- what criteria are you using to declare the US legal system to be "the best in the world"? That's a big claim.

- wouldn't the relative quality of the US legal system be priced into stocks by the sophisticated investors in the market?
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Re: Why Wouldn't You Want International Stocks?

Post by triceratop »

Trapper wrote:Triceratop, if I understand your question...
Yes, I see it as a positive.
The US legal system allows US based multinational companies, many who are represented in index funds to pursue business opportunities abroad without subjecting the stock holding owners to less transparent non US legal systems.
The multinational US based corporations give me international exposure with reduced risk.
So when a US corporation pursues business opportunities they expose themselves to none of the foreign countries' legal systems? Why do you think that?
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Re: Why Wouldn't You Want International Stocks?

Post by Trapper »

Triceratops, I think we misunderstand. US multinationals absolutely expose themselves to foreign legal systems/constraints/opportunities when they take advantage of off shore possibilities.
HappyIsland, I base my opinion on the US legal system on personal experience when I have had to plead my case if front of the judge. If you hold alternate thoughts, I would be interested in learning.
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Re: Why Wouldn't You Want International Stocks?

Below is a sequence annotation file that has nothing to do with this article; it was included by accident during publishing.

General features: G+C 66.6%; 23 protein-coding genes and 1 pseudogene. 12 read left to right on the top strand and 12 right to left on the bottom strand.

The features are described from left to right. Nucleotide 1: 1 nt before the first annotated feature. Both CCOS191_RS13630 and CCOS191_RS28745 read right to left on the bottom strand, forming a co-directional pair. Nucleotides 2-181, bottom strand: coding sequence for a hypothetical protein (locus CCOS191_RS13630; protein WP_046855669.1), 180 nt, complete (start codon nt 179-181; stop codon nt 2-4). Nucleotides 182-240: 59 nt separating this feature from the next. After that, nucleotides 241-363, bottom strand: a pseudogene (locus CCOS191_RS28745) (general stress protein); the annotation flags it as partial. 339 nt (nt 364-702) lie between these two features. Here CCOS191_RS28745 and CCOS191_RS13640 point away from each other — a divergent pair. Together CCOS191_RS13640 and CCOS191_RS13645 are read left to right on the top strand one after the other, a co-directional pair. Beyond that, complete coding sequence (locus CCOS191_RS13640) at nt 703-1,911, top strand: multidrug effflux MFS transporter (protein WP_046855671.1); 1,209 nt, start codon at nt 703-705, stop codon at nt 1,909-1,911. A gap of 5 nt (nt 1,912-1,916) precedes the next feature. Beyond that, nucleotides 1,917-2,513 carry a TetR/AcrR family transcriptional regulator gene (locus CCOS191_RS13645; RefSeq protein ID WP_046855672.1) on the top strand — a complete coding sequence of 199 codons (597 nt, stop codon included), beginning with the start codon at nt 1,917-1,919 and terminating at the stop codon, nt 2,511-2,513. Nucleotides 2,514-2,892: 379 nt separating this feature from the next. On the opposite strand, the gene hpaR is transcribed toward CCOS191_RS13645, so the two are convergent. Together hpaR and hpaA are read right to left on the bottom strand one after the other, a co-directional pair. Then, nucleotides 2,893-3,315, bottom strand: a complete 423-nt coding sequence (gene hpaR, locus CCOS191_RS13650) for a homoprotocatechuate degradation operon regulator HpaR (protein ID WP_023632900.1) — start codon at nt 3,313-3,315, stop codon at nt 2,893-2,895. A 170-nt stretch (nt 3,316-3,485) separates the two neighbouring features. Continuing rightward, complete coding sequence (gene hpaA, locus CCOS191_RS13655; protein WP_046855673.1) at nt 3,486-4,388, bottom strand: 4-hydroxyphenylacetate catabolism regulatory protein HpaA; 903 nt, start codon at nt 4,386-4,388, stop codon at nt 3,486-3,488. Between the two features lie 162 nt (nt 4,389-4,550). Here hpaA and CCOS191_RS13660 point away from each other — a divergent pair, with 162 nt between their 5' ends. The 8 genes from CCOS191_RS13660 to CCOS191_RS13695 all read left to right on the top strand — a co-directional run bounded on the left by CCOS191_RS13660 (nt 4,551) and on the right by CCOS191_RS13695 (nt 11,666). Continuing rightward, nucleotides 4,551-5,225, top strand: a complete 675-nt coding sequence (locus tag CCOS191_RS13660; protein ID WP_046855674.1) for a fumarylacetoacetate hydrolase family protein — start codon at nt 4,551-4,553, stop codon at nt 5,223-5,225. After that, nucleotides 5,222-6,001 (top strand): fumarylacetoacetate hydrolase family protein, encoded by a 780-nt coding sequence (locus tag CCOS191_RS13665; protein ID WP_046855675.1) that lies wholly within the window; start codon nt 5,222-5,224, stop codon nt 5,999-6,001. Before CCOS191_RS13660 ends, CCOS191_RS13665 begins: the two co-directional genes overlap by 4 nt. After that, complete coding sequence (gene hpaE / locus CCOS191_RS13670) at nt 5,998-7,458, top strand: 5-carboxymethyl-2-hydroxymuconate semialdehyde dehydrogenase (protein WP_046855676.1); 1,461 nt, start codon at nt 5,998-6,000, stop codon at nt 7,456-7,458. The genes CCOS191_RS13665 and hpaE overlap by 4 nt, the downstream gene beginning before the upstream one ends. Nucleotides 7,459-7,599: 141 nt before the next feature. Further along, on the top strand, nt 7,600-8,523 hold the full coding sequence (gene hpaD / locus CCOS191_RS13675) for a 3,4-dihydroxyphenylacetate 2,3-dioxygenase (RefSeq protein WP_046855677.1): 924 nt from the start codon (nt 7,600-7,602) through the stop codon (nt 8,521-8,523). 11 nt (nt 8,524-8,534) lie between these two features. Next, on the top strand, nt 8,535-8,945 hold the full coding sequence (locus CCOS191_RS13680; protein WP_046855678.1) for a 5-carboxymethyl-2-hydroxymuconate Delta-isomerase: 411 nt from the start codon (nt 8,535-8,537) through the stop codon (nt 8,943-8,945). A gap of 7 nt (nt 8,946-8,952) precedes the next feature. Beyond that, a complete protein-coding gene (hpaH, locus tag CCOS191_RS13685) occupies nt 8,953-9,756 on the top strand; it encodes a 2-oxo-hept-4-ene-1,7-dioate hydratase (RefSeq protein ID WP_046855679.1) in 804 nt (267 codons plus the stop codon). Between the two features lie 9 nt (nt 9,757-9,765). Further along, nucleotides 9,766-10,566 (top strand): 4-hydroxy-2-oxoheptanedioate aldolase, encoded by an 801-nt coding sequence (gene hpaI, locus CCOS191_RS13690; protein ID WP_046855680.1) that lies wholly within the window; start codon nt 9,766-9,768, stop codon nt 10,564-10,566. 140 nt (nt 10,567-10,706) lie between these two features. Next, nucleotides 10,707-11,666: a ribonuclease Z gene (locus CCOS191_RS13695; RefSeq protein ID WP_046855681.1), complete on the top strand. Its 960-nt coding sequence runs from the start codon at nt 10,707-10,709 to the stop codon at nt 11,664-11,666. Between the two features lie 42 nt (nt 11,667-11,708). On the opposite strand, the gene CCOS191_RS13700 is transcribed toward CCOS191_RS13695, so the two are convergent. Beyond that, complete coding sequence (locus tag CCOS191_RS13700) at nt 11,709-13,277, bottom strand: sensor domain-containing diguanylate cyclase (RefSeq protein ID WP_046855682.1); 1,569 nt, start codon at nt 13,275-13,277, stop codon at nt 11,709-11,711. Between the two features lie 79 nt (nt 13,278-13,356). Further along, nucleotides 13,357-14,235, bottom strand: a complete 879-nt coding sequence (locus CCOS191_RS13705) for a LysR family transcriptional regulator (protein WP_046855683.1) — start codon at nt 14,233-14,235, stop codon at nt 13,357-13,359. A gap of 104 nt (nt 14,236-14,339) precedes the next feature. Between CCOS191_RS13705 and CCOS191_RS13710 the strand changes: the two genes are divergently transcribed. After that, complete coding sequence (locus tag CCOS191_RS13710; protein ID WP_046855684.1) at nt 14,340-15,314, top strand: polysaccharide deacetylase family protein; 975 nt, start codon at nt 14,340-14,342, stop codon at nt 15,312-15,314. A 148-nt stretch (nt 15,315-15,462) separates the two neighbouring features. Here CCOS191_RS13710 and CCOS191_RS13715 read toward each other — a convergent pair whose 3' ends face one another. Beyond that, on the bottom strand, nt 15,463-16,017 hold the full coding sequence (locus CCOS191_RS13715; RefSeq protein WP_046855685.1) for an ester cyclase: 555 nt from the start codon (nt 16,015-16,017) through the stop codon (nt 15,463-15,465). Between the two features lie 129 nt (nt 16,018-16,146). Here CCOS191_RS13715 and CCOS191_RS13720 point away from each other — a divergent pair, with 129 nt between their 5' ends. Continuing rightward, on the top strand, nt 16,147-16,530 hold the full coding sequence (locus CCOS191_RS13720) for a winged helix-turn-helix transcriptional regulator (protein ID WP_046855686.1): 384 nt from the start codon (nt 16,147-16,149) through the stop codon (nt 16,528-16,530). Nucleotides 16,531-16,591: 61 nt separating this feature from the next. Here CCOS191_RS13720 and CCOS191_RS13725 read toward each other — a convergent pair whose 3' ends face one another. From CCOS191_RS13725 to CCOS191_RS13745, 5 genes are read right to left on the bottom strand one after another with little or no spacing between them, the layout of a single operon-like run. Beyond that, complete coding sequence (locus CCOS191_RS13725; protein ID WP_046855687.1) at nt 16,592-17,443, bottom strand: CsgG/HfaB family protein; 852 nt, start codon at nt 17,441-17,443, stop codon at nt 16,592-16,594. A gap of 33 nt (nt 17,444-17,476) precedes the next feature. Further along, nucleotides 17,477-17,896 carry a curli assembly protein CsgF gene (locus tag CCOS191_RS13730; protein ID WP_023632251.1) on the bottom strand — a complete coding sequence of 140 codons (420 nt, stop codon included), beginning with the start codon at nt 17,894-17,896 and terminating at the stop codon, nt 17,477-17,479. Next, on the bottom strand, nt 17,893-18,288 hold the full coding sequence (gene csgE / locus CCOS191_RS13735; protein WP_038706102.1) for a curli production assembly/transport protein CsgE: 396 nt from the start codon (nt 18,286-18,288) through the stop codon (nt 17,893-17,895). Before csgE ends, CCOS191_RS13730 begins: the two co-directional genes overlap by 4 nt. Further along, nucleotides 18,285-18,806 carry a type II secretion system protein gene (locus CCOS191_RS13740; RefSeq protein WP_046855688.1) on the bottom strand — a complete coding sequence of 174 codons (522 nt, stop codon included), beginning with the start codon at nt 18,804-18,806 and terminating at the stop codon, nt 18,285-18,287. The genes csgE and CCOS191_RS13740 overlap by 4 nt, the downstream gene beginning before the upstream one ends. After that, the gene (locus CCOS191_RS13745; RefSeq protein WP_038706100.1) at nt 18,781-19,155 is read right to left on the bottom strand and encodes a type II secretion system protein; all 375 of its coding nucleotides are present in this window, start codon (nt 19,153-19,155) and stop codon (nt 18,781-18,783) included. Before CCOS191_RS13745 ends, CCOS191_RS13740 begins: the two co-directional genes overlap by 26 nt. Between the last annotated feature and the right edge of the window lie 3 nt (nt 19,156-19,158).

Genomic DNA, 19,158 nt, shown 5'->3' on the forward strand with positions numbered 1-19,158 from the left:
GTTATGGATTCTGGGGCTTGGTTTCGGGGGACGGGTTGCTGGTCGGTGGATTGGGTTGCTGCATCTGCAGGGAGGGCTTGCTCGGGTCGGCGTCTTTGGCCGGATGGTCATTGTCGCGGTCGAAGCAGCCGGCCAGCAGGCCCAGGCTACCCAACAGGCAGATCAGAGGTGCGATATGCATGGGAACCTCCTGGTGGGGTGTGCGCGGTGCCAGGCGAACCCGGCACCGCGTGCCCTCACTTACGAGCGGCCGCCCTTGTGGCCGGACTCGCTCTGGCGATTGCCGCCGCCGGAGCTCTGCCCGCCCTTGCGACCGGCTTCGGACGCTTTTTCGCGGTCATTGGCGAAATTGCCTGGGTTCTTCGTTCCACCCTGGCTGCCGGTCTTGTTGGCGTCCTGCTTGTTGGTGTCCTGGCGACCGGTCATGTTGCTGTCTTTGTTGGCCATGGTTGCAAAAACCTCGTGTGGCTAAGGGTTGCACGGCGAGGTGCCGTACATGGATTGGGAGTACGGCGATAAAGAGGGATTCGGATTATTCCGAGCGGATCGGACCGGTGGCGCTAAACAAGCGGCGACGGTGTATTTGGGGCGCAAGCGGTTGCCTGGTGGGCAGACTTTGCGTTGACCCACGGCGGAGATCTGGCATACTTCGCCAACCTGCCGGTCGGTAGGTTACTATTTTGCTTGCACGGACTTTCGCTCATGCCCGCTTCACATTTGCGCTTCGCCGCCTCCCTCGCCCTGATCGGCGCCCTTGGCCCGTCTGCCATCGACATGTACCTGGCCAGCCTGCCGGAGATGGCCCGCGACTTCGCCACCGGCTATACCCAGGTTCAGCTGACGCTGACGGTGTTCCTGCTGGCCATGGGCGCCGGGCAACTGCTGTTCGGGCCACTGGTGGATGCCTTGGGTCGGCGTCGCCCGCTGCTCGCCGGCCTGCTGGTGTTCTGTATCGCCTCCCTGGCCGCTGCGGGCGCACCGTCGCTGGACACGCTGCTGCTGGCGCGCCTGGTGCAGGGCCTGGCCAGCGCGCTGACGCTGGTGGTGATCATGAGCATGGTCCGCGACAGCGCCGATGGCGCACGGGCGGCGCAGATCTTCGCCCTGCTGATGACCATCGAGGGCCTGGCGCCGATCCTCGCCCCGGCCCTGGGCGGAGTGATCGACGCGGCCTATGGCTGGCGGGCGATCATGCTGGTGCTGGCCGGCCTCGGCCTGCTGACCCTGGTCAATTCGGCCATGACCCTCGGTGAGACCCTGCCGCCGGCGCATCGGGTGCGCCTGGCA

Post by triceratop »

Right, so if you believe that then you should preferentially own US stocks since you don't trust those foreign legal systems. And yet, I bet your portfolio is dominated by US multinationals with significant foreign exposure. Yes? Why do you do this?
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Re: Why Wouldn't You Want International Stocks?

Post by danaht »

Here are some more reasons to avoid international stocks:

1) In a tax advantaged account - the dividends are taxed by the foreign countries and it's almost impossible to get a deduction/credit (or reimbursement) from these taxes paid. (In a taxable account - you can at least get a US tax credit for the foreign taxes paid)
2) expense ratios for international index funds are usually a little higher than domestic funds.
3) In a taxable account - not all of the dividends are qualified. This is especially true for the emerging market funds.

Having said all that - I am mostly buying international equity (VEA, and VWO) right now - because I feel these are priced at a much better value compared to US equity. To me it appears that VEA and VWO still have not completely recovered from the 2008 crash - where US stocks have. I am also trying to slowly increase my international allocation to 30% (it's at 17% right now).
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Re: Why Wouldn't You Want International Stocks?

Post by Taylor Larimore »

Bogleheads:

This post may be helpful:

How much international stock? A suggestion.

Best wishes.
Taylor
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Re: Do You Really Need International Stocks?

Post by wije »

Christine_NM wrote:^^ That Japan argument never made sense to me for two reasons:
The Japan argument doesn't apply so much to the US because of globalism. If the US falls, most of the rest of the world will fall as well. On portfoliovisualizer.com, SPY has .92 correlation with VEU so there isn't fantastic diversification.